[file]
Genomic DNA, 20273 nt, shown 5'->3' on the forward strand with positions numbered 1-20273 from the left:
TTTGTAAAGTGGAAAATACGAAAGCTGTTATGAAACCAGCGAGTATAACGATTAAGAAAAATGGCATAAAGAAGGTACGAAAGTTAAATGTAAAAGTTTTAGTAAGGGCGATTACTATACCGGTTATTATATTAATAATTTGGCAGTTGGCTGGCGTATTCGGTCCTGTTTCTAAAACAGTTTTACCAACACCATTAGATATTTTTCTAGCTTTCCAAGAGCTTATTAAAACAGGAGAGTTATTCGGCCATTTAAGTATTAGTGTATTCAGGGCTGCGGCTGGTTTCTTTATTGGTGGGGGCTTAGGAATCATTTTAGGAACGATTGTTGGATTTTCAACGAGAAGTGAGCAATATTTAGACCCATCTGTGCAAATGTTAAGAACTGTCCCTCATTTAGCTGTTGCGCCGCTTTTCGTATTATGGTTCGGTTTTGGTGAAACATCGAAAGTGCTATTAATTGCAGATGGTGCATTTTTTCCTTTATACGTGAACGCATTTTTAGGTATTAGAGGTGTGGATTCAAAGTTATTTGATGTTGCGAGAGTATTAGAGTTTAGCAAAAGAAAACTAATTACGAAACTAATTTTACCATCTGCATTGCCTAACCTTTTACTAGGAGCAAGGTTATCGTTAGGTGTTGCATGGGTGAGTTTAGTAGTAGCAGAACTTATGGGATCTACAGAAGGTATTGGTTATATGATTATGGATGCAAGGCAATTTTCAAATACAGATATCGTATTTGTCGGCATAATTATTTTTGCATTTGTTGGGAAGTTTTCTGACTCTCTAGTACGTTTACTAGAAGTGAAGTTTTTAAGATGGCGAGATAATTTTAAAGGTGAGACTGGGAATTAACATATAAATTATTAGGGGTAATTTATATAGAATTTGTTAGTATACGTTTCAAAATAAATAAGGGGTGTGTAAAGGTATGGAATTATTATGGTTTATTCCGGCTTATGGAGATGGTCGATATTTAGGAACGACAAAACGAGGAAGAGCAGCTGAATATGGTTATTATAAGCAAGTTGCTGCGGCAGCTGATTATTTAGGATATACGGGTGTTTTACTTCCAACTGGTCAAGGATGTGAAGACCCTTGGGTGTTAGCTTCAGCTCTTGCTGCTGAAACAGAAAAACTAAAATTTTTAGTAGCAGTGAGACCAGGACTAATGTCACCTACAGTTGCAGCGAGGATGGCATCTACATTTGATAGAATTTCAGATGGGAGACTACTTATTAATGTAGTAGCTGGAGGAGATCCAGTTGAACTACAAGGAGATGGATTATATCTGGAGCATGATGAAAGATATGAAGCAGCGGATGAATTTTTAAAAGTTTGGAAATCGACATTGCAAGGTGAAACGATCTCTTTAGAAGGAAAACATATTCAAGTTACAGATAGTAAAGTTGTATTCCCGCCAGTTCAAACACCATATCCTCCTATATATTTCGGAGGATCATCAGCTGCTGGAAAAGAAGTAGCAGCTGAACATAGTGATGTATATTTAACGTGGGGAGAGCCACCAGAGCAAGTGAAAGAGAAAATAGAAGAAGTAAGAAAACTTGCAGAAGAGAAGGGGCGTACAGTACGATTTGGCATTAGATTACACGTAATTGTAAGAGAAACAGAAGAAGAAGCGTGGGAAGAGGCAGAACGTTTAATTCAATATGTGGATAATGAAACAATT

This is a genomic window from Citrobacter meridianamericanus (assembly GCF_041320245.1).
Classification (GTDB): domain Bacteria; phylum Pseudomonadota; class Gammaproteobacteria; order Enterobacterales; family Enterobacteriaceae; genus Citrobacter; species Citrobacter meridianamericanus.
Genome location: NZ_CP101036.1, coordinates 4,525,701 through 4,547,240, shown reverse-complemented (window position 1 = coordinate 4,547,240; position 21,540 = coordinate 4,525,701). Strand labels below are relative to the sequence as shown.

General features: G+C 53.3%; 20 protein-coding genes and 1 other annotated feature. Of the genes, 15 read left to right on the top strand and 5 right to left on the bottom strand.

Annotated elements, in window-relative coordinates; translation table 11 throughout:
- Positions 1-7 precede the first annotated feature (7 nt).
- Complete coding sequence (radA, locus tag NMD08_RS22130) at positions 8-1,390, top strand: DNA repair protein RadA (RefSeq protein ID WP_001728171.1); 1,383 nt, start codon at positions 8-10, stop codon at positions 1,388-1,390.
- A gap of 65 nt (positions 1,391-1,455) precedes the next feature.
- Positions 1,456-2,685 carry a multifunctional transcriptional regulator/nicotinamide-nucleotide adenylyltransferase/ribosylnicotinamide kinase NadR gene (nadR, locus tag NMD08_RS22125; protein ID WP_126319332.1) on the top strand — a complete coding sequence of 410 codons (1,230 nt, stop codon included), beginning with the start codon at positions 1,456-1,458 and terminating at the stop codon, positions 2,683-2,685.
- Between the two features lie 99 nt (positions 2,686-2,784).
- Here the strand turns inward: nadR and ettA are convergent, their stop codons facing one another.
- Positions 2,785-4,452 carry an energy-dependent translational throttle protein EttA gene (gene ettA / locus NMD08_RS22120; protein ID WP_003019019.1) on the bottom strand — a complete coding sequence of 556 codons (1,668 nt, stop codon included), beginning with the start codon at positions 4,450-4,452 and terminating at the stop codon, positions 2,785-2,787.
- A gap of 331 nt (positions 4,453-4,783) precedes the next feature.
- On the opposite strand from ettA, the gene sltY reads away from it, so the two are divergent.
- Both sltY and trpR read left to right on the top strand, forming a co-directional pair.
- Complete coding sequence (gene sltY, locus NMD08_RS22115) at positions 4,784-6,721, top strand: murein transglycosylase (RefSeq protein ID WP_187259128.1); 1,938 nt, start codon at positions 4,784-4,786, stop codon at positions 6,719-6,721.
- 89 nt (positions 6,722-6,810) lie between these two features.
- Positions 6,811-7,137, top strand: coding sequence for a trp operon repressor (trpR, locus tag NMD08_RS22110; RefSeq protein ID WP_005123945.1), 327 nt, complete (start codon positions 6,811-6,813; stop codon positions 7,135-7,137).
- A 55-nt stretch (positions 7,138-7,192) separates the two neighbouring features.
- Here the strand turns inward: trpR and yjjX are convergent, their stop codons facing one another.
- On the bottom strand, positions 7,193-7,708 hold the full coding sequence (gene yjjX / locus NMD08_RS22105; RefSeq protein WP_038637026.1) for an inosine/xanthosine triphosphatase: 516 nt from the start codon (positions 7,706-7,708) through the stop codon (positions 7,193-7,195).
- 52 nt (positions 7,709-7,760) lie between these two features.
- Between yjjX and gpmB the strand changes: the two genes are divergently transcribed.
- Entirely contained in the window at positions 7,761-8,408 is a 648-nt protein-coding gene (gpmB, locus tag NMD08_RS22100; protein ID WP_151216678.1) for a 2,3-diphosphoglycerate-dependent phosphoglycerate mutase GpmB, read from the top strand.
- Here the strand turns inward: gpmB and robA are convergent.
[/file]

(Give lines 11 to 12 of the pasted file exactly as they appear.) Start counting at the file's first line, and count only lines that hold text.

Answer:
- Positions 1,456-2,685 carry a multifunctional transcriptional regulator/nicotinamide-nucleotide adenylyltransferase/ribosylnicotinamide kinase NadR gene (nadR, locus tag NMD08_RS22125; protein ID WP_126319332.1) on the top strand — a complete coding sequence of 410 codons (1,230 nt, stop codon included), beginning with the start codon at positions 1,456-1,458 and terminating at the stop codon, positions 2,683-2,685.
- Between the two features lie 99 nt (positions 2,686-2,784).